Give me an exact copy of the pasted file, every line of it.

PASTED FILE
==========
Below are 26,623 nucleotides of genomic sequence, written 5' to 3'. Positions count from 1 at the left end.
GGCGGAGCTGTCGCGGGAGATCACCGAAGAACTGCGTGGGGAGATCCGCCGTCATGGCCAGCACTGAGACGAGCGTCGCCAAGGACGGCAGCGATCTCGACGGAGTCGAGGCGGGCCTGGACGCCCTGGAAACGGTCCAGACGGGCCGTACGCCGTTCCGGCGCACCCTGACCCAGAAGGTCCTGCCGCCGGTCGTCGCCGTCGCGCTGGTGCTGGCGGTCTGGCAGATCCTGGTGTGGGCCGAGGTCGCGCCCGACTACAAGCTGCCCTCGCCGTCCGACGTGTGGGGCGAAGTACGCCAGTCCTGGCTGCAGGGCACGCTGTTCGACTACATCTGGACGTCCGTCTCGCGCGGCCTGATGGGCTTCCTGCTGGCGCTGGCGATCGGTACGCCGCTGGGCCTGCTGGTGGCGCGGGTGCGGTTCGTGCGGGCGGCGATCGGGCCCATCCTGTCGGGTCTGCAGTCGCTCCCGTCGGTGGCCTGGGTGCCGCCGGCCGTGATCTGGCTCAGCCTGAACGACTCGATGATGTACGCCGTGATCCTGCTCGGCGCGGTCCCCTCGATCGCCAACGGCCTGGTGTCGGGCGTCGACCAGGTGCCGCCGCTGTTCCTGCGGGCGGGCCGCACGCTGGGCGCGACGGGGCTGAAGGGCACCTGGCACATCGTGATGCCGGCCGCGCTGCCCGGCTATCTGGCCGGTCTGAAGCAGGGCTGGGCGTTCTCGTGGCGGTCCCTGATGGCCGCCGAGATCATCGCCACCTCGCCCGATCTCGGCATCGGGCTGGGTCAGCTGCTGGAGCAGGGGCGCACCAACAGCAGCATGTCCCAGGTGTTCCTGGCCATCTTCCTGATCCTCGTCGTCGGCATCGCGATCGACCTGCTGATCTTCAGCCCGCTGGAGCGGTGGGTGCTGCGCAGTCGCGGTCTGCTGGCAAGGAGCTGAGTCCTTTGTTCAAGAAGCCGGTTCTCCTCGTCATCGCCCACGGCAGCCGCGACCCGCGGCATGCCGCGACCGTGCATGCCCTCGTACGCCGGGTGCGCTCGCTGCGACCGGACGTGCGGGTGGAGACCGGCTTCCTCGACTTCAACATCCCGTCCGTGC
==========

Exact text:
Below are 26,623 nucleotides of genomic sequence, written 5' to 3'. Positions count from 1 at the left end.
GGCGGAGCTGTCGCGGGAGATCACCGAAGAACTGCGTGGGGAGATCCGCCGTCATGGCCAGCACTGAGACGAGCGTCGCCAAGGACGGCAGCGATCTCGACGGAGTCGAGGCGGGCCTGGACGCCCTGGAAACGGTCCAGACGGGCCGTACGCCGTTCCGGCGCACCCTGACCCAGAAGGTCCTGCCGCCGGTCGTCGCCGTCGCGCTGGTGCTGGCGGTCTGGCAGATCCTGGTGTGGGCCGAGGTCGCGCCCGACTACAAGCTGCCCTCGCCGTCCGACGTGTGGGGCGAAGTACGCCAGTCCTGGCTGCAGGGCACGCTGTTCGACTACATCTGGACGTCCGTCTCGCGCGGCCTGATGGGCTTCCTGCTGGCGCTGGCGATCGGTACGCCGCTGGGCCTGCTGGTGGCGCGGGTGCGGTTCGTGCGGGCGGCGATCGGGCCCATCCTGTCGGGTCTGCAGTCGCTCCCGTCGGTGGCCTGGGTGCCGCCGGCCGTGATCTGGCTCAGCCTGAACGACTCGATGATGTACGCCGTGATCCTGCTCGGCGCGGTCCCCTCGATCGCCAACGGCCTGGTGTCGGGCGTCGACCAGGTGCCGCCGCTGTTCCTGCGGGCGGGCCGCACGCTGGGCGCGACGGGGCTGAAGGGCACCTGGCACATCGTGATGCCGGCCGCGCTGCCCGGCTATCTGGCCGGTCTGAAGCAGGGCTGGGCGTTCTCGTGGCGGTCCCTGATGGCCGCCGAGATCATCGCCACCTCGCCCGATCTCGGCATCGGGCTGGGTCAGCTGCTGGAGCAGGGGCGCACCAACAGCAGCATGTCCCAGGTGTTCCTGGCCATCTTCCTGATCCTCGTCGTCGGCATCGCGATCGACCTGCTGATCTTCAGCCCGCTGGAGCGGTGGGTGCTGCGCAGTCGCGGTCTGCTGGCAAGGAGCTGAGTCCTTTGTTCAAGAAGCCGGTTCTCCTCGTCATCGCCCACGGCAGCCGCGACCCGCGGCATGCCGCGACCGTGCATGCCCTCGTACGCCGGGTGCGCTCGCTGCGACCGGACGTGCGGGTGGAGACCGGCTTCCTCGACTTCAACATCCCGTCCGTGC